“I expect high levels of excellence of both my team and myself and only look down on people when I’m offering them a hand to lift them up.” – Dianna Flett, CEO of Girl Smarts and Speaker with Women Vets Speak
Entrepreneurs, community activists, business leaders, and inspirational role-models, our speakers are the living breathing explanation of a growing number of successful women veterans making a difference in the private sector.
But why is an explanation needed at all? Here’s why: While fewer than ten percent of Americans can claim the title “military veteran,” they are forty-five percent more likely than non–veterans to start their own businesses. According to data from the U.S. Census Bureau, nearly one in ten small businesses nationwide are veteran-owned. Of those, 383,302 were veteran women-owned in 2012.
As a stand-alone number, that 383,302 is vaguely interesting. But as a 300% increase from just five years earlier compared to the 26.8% increase of all women-owned businesses for the same time period, one must stop and take notice. Furthermore, considering that women who have gone straight from school into the workforce without military service have the advantage of time to get their businesses started, it truly is a big deal.
What is going on here?
Syracuse University’s Institute for Veterans and Military Families recently conducted a study “The Business Case for Hiring a Veteran.” The study identified several characteristics that are highly sought after in the work force today and commonly exhibited by veterans, such as resilience, discipline, teamwork, motivation, flexibility, trustworthiness, and accountability. In short, skills that are lifesaving on the battlefield are also winners in the business world. The study concluded that the leadership and strong sense of mission developed in military service are two of the highest valued business skills today.
But looking at the statistics cited above, women veterans appear to be making even greater strides than their male veteran counterparts. To shed light on the nature of the female veteran, we surveyed our own speakers, all women veterans and many business owners themselves. Our survey revealed a couple additional insights for understanding the context of female veterans flourishing:
They’ve got grit.
Everyone’s talking about “grit” these days, especially when it comes to raising resilient children. But one need look no further than females who have served in the U.S. Military to get a picture of true grit:
“…we serve/served as bravely as our male counterparts, often in jobs held exclusively by men until we arrived on site… we are not broken, we are battle tested. … we are still often ‘non-traditional’ in our approach to life as women and as former military members and we are still climbing to be the best that we can be, changing the landscape and expectations for women everywhere.”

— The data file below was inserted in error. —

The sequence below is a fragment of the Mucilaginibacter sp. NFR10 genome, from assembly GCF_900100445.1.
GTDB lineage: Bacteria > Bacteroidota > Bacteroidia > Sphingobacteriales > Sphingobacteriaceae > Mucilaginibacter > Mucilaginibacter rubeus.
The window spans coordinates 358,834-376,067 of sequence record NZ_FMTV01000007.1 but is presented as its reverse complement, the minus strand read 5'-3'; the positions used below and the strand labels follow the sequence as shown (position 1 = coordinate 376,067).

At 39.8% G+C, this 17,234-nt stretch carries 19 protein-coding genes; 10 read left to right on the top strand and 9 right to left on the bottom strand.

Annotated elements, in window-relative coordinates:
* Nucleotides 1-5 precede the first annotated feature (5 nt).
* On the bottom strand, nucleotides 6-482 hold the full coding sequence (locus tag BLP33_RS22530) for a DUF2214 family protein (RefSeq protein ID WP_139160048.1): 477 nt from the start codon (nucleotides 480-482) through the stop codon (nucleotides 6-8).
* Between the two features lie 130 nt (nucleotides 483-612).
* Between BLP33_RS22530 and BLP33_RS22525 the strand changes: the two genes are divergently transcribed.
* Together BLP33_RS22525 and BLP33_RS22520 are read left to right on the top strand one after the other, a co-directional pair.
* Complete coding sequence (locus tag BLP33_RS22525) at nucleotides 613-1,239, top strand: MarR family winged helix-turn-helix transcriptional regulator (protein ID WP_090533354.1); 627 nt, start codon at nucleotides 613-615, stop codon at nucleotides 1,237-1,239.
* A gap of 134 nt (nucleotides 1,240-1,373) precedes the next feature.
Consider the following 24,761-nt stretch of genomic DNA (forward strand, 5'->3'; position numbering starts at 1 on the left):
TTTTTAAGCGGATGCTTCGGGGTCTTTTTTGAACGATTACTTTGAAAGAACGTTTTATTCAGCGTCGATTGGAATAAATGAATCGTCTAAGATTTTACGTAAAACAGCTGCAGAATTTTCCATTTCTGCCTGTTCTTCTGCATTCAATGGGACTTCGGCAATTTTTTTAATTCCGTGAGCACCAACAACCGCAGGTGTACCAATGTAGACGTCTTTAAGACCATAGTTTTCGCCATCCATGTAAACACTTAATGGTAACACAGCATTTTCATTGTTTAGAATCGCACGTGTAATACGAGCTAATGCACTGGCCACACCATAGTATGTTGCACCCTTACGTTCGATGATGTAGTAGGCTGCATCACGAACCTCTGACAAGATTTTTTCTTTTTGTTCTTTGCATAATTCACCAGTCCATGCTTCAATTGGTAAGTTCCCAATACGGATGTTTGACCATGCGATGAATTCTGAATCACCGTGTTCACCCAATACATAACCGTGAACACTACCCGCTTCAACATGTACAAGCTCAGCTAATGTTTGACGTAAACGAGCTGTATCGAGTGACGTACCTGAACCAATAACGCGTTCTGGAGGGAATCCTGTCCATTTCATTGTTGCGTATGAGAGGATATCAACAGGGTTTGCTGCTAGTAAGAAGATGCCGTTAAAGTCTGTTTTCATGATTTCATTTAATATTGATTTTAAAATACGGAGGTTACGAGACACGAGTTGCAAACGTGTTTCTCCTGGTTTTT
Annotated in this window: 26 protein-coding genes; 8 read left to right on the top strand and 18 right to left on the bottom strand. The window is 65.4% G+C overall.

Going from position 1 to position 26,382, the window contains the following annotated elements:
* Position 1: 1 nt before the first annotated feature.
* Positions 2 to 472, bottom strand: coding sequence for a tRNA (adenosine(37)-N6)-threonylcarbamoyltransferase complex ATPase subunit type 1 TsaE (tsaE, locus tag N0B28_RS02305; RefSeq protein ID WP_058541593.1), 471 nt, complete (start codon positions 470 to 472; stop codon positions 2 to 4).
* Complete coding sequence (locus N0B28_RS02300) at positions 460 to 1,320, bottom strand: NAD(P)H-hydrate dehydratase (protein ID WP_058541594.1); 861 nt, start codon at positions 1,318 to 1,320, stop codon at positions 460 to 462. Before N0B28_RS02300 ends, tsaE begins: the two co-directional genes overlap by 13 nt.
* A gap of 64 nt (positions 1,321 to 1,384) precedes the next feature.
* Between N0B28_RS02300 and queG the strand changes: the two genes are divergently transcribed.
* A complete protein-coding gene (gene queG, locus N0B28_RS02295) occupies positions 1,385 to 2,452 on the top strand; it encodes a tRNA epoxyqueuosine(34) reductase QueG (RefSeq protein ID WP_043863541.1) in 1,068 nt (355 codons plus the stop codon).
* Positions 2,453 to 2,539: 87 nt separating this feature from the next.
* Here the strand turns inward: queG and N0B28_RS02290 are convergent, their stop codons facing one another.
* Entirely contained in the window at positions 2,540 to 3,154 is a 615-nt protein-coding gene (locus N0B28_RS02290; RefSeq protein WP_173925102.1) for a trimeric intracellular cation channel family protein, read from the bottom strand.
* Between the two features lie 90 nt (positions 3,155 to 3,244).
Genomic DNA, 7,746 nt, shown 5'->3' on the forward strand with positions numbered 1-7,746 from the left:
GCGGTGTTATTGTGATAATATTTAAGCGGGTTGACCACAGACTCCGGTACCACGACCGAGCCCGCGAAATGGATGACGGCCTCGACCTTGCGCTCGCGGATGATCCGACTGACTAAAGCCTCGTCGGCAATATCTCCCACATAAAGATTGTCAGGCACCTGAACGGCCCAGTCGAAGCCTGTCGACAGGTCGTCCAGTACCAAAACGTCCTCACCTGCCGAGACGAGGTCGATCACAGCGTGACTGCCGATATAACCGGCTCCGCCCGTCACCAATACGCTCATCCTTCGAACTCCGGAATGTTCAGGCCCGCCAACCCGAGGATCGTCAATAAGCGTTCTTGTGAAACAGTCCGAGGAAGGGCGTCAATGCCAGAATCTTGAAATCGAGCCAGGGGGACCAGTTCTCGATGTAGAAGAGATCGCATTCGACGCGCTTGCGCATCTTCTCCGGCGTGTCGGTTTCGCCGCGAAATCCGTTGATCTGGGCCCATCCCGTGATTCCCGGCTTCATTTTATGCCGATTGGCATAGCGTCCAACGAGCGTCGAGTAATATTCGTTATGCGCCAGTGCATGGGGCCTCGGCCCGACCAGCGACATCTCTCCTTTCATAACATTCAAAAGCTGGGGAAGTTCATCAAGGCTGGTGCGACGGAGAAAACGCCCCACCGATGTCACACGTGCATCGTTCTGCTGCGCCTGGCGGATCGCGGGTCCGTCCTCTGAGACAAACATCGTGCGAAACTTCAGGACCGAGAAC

“… we hold/ held the same jobs as the men, and we are leaders. We excel in male dominated fields and are flexible, mission-oriented, and outcomes-driven.”
“The military was a laboratory where I was forced to try every day to do things a bit better, a bit more effectively, a bit faster or cheaper or with fewer people, or with greater mission success. It was also a place where we launched before we were ready, made many mistakes and were expected to learn every day. When I see a civilian leadership expert ‘discover’ a new idea, example ‘Leaders Eat Last,’ I am amused. There are very very few new ideas, just old ones that need better execution.”
They are making a unique and powerful impact post-service.
Our speakers are touching lives in positive and memorable ways in communities all across the country. This story from one of our speakers captures so well the bigger narrative of strong women veterans making a powerful difference:
“I spoke to more than 200 inner-city school children in Inglewood, CA. The hugs and tears from the students made me realize that I would be a motivational speaker. I found out that three young men enlisted in the Navy shortly after my visit because of my presentation.”
And from another speaker, a similar story of positive impact:
“I’ve had hundreds of opportunities to mentor and speak to young girls and young women…One young lady came back after our bullying workshop and said she’d used one of our techniques to foil a school bully attempt to disparage her. She spoke to us all about how she shut him down. I asked, ‘Well do you think he’ll leave you alone?’ ‘Oh no,’ she said, ‘but I know what to do now.’ Giving a girl a skill to meet a challenge that she is facing – that’s empowerment.”
Through their grit, character, determination, and talent, these warriors continue to serve with distinction. And with a distinctive flair that reflects the nature of the female veteran – “We can put on velvet gloves and wield a hammer to bring home a message that is strong, forceful and makes an impact without causing the listeners to feel like what we have accomplished is impossible for them to accomplish.”